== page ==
During my stay, each meeting, each discussion was inspiring. I was very moved by the testimonies and appreciated the moments of sharing with the professors, the members of the Board of Directors, as well as the young people enrolled in programs for Indigenous people, refugee students, International Development students and those engaged in the GreenHouse incubator. I was impressed by the strong feeling of belonging and the spirit of commitment and engagement. I would like to assure you of my full support as Chancellor and my desire to come back as often as possible to be with you.
Mme Jean’s first stop was the Waterloo Indigenous Student Centre (WISC) where she had an opportunity to share a meal in their space and learn more about the offerings of the centre. The WISC is a highly important space on campus that is supportive, respectful, inclusive and welcoming to all Indigenous students on campus. Mme Jean had a lovely evening of conversation with students, Elders and members of the Indigenous Advisory Circle.
Bright and early the next day, Mme Jean had the opportunity to meet with some students and Residence Life staff over breakfast to learn more about student life on campus and the clubs and teams offered in residence. To learn more about St. Paul’s faculty, staff, and programming, Mme Jean then shared coffee and conversation with faculty and staff.
Near to Mme Jean’s heart is the Student Refugee Program (SRP) that supports over 130 refugee students per year across Canada. St. Paul’s manages the program here at Waterloo. Once a refugee herself, Mme Jean had the opportunity to share experiences with some of the students enrolled through the SRP and the conversations were deeply moving. She then moved on to a discussion with students and faculty members of the International Development program (INDEV). Meeting in the GreenHouse space, hosted by John Abraham, Continuing Lecturer and Manager of International Work Experience, INDEV students shared small glimpses into the work they have been doing internationally, with Mme Jean.
The final year International Development students were greatly appreciative and inspired by the honesty and acuity with which Mme Jean shared her rich perspectives and experiences on issues of diplomacy, history, race and gender. That dialogue provided the basis for much engaged discussion in my class with some of them later in the week. Many students remarked that they were especially touched by Mme Jean’s approachability and genuine curiosity about their studies and future plans. All of the students are looking forward to the possibility of Mme. Jean returning to campus before they graduate.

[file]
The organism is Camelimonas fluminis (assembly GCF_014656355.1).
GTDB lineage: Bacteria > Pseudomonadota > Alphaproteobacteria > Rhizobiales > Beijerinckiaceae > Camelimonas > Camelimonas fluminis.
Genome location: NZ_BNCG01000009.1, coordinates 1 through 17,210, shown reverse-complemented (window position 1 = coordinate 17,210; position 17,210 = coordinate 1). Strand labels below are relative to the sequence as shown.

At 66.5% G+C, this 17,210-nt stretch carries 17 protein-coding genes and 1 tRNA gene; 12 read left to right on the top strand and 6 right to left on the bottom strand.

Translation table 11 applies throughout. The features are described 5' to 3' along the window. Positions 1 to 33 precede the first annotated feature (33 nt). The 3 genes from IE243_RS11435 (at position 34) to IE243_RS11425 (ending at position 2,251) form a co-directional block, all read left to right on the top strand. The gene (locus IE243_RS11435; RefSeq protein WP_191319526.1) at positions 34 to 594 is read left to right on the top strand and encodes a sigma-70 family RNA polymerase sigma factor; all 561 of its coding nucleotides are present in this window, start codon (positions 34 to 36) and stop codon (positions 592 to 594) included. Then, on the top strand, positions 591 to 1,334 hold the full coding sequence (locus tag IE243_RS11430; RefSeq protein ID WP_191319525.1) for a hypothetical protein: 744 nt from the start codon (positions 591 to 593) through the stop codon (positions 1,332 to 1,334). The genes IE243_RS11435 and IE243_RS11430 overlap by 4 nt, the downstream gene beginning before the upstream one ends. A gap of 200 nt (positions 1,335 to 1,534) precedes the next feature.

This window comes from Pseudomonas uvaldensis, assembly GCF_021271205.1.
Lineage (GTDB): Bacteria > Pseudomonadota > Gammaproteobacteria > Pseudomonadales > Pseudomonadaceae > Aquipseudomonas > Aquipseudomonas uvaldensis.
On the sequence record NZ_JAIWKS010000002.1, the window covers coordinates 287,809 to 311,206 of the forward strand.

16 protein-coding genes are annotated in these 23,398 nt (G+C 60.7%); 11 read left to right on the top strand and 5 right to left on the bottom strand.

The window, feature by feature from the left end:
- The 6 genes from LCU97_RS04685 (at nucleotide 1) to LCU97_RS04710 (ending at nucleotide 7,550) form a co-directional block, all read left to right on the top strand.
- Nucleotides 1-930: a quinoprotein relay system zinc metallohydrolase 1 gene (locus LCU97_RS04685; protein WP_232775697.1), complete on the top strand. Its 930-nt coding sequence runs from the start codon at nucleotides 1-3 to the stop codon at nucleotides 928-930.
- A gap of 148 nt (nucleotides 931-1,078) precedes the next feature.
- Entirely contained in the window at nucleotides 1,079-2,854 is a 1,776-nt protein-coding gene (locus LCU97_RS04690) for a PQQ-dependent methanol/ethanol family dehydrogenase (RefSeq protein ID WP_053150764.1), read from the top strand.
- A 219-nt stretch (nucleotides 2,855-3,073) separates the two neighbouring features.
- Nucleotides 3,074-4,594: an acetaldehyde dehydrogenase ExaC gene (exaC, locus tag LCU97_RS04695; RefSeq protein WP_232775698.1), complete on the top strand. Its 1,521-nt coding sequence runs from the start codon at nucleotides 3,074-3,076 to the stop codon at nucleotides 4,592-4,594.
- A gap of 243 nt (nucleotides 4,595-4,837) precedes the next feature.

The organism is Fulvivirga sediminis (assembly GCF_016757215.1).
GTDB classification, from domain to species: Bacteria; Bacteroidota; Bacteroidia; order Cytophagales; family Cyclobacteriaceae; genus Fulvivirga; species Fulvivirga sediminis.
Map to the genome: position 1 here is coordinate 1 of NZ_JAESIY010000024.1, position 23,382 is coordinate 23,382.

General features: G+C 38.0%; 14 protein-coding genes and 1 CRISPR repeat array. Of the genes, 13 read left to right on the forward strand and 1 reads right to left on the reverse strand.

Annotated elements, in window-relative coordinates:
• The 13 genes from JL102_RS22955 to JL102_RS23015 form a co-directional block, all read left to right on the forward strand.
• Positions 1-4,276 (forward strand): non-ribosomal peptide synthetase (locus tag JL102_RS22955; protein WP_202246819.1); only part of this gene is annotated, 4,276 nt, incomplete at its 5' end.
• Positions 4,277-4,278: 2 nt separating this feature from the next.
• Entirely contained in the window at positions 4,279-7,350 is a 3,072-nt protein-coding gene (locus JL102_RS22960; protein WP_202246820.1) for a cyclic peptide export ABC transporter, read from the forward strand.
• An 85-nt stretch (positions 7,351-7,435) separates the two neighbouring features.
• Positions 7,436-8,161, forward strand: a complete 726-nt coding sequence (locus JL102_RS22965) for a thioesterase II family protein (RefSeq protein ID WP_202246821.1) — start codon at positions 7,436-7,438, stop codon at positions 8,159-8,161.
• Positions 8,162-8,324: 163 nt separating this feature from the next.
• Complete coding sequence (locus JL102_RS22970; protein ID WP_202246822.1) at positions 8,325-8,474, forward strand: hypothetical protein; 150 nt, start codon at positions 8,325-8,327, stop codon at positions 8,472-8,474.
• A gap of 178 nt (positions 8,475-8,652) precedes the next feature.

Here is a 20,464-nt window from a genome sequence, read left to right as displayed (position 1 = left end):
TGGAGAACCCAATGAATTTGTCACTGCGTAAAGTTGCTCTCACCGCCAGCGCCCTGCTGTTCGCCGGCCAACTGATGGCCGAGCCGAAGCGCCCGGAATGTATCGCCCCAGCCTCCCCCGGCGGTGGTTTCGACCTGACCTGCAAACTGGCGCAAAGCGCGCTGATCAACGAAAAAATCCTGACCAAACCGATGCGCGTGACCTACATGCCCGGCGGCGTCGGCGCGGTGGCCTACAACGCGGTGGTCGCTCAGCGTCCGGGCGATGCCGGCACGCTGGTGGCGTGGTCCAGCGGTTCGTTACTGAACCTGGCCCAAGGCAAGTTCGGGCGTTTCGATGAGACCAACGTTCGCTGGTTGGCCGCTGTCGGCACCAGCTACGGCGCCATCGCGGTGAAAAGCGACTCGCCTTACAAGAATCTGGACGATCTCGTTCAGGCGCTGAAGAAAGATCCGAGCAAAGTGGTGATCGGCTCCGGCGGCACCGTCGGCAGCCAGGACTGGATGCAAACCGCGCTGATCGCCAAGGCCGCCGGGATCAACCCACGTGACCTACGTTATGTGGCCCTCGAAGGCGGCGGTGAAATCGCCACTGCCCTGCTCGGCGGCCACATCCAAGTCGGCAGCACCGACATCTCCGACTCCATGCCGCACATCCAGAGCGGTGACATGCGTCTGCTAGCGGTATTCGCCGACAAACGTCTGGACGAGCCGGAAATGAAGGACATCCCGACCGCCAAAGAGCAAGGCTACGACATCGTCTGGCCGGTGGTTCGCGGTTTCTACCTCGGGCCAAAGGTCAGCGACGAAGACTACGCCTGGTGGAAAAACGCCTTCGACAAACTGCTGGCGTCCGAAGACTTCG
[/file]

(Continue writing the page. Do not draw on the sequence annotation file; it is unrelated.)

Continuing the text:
Having been a board member for over a year and only having the ability to connect virtually, Mme Jean needed to have the opportunity to get to know her fellow Governors. Over lunch, the Board was able to engage in an open discussion on a wide range of subjects. “Meeting with Mme. Jean was a delight. She had a natural warmth and connection with everyone she met, and her background and experience fit beautifully with the many faces of St. Paul’s University College.” said Julia Salvini, Vice-Chair, Board of Governors
While Mme Jean was on campus, she attended the GreenHouse Social Impact Showcase. She was able to listen to seven teams pitch their ventures and watch as four received funding. It was an honour for these students to be able to present their ideas with Mme Jean in attendance.
As a thank you, Santosh Chandrasekar, a current GreenHouse student enrolled in the Social Innovators in Training Program, presented Mme Jean with one of his paintings. Santosh is exploring how storytelling can be used to exchange culture and build a global community between immigrants and Canadian citizens. His piece titled, Enlightened (2018), is a painting translated to print that captures the spirituality and politics of the Hijab. The piece is rooted in the artist’s middle eastern identity. It was done based on the interactions he had with many hijabi women he met at different points of his life.
As an artist, I’m always fascinated by people’s thoughts and connection with my work. Listening to Madame Jean’s story after graciously accepting my artwork was surreal and thought-provoking. A moment of cultural exchange and agency! It’s a moment I’ll cherish for a really long time.
To wrap up her already very busy and meaningful trip, Mme Jean ventured across the creek to meet with the University of Waterloo President, Vivek Goel, Vice-President, Research and International, Charmaine Dean and members of the University of Waterloo Anti-Racism Taskforce to learn more about the work they are doing.
Principal Richard Myers was delighted with this short, but sweet visit. “Mme Jean fit wonderfully into the St. Paul’s community and made each person she interacted with feel seen and heard. While it may have taken some time to safely have her visit our campus, we can’t wait to have her back more regularly!”